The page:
A song of fire and water: will climate change interacting with fire affect the distribution of vegetation in the Australian Wet Tropics?

Little, Jeremy Keenan (2015) A song of fire and water: will climate change interacting with fire affect the distribution of vegetation in the Australian Wet Tropics? PhD thesis, James Cook University.

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Abstract

Vegetation, fire and climate are intrinsically interrelated phenomena. Changes in one of these elements will affect the others. Climate change poses an immediate threat to ecosystems, affecting both fire regimes and vegetation around the world. Climate change interacting with other stressors pose the greatest threat to species and ecosystems. Hence, fire as an environmental stressor can exacerbate climate change impacts. The synergistic effects of direct climate change impacts and climate-induced shifts in fire regimes have substantial implications for vegetation and the distribution of vegetation types. For example, fire sensitive vegetation globally already only occupies half its potential distribution due to fire. Changes in fire regime have the potential to increase this pressure and induce fire-driven tipping points where vegetation shifts into an alternative stable state.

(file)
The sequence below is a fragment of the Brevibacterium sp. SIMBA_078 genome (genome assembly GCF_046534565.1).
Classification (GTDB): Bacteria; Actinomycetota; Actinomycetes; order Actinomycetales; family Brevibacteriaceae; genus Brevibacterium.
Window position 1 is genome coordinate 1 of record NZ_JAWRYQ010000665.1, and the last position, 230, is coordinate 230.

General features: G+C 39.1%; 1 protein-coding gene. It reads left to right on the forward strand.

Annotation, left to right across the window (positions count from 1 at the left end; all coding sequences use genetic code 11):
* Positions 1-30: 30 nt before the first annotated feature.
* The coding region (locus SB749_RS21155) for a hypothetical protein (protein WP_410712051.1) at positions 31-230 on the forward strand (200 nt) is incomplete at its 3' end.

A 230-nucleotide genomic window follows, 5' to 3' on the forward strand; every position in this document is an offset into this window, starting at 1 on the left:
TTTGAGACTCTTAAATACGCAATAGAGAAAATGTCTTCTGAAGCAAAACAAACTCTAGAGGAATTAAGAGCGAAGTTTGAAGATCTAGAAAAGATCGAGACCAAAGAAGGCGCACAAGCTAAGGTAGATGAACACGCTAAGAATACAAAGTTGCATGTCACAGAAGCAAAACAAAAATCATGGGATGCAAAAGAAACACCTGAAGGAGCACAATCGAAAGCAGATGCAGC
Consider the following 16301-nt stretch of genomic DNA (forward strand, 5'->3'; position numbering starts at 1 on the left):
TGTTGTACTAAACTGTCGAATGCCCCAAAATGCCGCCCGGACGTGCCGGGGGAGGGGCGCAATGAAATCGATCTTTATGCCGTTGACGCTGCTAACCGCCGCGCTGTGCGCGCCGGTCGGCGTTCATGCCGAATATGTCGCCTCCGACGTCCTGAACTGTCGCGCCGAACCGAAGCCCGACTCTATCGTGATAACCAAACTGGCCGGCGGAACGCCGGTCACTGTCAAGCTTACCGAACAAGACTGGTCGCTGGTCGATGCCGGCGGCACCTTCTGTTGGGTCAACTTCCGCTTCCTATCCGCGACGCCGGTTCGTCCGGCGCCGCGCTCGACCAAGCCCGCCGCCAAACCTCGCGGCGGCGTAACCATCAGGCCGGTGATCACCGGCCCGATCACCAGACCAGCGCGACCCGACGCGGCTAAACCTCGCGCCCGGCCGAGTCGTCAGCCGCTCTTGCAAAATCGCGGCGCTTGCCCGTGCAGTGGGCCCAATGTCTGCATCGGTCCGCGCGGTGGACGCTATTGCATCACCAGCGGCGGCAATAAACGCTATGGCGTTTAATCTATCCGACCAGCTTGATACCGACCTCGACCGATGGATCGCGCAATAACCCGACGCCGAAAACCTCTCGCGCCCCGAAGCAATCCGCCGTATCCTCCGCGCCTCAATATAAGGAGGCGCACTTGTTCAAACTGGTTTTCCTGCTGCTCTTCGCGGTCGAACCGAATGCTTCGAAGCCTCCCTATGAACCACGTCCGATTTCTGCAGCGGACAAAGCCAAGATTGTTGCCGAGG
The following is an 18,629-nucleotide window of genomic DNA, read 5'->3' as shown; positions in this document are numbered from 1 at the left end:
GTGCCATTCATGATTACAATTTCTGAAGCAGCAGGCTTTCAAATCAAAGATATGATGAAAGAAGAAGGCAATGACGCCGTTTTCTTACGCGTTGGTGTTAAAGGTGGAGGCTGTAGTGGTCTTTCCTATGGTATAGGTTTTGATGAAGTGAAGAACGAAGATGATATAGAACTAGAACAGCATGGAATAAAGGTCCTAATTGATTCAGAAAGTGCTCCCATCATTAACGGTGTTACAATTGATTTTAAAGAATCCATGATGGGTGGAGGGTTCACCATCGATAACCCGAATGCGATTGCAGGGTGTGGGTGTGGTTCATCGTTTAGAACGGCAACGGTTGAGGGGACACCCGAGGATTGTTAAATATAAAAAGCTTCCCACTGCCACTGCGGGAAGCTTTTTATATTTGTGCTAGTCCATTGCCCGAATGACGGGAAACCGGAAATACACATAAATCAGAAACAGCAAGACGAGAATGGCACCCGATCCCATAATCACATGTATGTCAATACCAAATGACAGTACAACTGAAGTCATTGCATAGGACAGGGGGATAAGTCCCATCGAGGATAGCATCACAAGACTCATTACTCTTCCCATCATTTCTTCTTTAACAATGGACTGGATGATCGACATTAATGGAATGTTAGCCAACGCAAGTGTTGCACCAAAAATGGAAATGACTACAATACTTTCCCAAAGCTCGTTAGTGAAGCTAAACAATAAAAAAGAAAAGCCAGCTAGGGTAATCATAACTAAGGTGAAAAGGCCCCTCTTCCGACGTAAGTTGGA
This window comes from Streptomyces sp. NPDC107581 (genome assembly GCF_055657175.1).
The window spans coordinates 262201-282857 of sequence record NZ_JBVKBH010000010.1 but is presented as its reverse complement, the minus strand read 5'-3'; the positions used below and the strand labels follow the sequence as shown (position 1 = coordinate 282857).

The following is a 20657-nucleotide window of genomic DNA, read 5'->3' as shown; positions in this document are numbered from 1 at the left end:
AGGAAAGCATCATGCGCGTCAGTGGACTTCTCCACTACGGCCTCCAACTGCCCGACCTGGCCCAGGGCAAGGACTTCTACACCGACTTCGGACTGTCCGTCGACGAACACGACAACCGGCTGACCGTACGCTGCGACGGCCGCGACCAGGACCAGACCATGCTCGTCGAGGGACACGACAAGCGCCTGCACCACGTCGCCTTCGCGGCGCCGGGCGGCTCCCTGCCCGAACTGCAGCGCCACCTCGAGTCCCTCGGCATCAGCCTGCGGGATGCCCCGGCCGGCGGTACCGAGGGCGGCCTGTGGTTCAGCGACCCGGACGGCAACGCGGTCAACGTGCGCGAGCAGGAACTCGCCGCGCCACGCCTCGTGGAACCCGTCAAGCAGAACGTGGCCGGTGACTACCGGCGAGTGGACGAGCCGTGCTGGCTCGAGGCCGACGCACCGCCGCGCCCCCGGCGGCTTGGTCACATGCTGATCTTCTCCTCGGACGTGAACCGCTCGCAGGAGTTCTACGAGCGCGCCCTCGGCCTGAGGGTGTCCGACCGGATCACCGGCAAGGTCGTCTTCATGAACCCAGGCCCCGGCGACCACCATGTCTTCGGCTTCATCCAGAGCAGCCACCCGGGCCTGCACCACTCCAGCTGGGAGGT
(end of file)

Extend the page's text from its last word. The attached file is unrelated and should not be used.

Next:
The Australian Wet Tropics, a world heritage region of international significance, hosts a range of vegetation types, narrow ecotones, fire regimes and climatic variability in close proximity along steep elevation gradients. Broad vegetation types in the region are rain forest, tall eucalypt forest and savanna, which occur along this environmental gradient. Rain forest vegetation dominates the high rainfall coastal ranges and savanna woodlands dominate the drier inland areas, with a narrow band of tall eucalypt forest in between. Fire is a regular occurrence in Australian savanna and accounts for 80% of the fire activity in Australia. Rain forests on the other hand, are unlikely to burn on a regular basis and are characterised by fire sensitive species. Tall eucalypt forests are also sensitive to frequent fire, but infrequent fire can aid the recruitment of its shade-intolerant canopy eucalypt species. Thus, these vegetation types represent a spectrum of fire regimes and fire tolerance along an environmental gradient.